Tips to Prevent Anorexia Nervosa?

By  , Expert Content
Feb 23, 2012

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Currently, the exact cause of anorexia is not known and there are no known ways to prevent anorexia nervosa. The risk of developing anorexia can be decreased by addressing the risk factors.

Some factors that increase the risk for anorexia nervosa include:

  • Family history of eating disorder (such as anorexia or bulimia nervosa).
  • Having certain personality traits such as perfectionist, perseverance or low self-esteem.
  • Having emotional problems such as depression and anxiety.
  • Social or cultural ideas about health and beauty such as very thin body types being considered as beautiful.
  • Being excessively concerned about weight or body shape.

Recognising the early signs and symptoms of the disorder and seeking treatment right away improve response to treatment and help prevent complications of anorexia.

Some ways to prevent Anorexia Nervosa

According to experts, the best way to prevent anorexia is to develop healthy eating habits and a strong body image from an early age. If you have children and teens

  • Do not encourage cultural values that consider thin as perfect bodies. Avoid linking being thin to looking good, popular or healthy. Talk to your children about the side effects of malnourishment and the life threatening nature of anorexia.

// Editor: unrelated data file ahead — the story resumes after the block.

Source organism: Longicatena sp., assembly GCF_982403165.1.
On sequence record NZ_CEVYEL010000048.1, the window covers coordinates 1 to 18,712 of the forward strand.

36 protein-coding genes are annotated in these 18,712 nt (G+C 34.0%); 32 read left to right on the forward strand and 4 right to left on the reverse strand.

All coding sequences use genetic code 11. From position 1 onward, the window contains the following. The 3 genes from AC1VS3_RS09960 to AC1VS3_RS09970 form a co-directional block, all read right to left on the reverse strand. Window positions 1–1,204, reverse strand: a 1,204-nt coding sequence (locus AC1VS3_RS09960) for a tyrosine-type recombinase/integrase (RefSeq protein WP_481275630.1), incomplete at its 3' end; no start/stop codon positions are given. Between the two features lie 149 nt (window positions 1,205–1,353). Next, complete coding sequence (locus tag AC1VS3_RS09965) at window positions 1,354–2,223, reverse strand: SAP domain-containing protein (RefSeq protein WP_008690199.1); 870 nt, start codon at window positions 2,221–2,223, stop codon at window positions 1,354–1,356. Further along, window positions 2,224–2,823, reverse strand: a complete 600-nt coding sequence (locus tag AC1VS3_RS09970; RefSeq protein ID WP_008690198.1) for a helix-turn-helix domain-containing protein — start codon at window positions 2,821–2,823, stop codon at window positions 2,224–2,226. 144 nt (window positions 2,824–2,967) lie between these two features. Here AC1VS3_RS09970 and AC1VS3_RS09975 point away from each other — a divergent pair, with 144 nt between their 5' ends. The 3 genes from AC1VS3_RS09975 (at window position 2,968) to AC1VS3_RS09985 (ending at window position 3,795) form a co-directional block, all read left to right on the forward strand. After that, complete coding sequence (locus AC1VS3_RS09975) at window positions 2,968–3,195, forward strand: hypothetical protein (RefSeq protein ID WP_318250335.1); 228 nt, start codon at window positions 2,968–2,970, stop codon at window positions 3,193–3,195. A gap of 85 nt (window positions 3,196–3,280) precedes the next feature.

• Help your children to develop a healthy view of self and others. Encourage and teach your children to take good care of their bodies.
  • Teach your children to eat healthy and do exercise. Do not use food as a means ofpunishment or reward for your child.
  • Show your children the healthy way of eating and exercising by being a good role model.

Some ways to prevent relapse in a person, who has been treated for anorexia, are:

  • Do not talk about the person's condition, food or weight especially, at meal times. Meal times should be devoted to social interaction and relaxation.
  • Family and friends should be educated about anorexia so that they can be watchful for signs of relapse.
  • Monitor the person’s weight and eating patterns carefully. This can help you diagnose a relapse at an early stage.
  • The person should be given cognitive behavioural therapy or other forms of psychotherapy as it can help him or her develop coping skills and change unhealthy thought processes.

If you (or someone you care about) think you have anorexia, consult a health professional. Early diagnosis and treatment improves the chances of recovery and prognosis.



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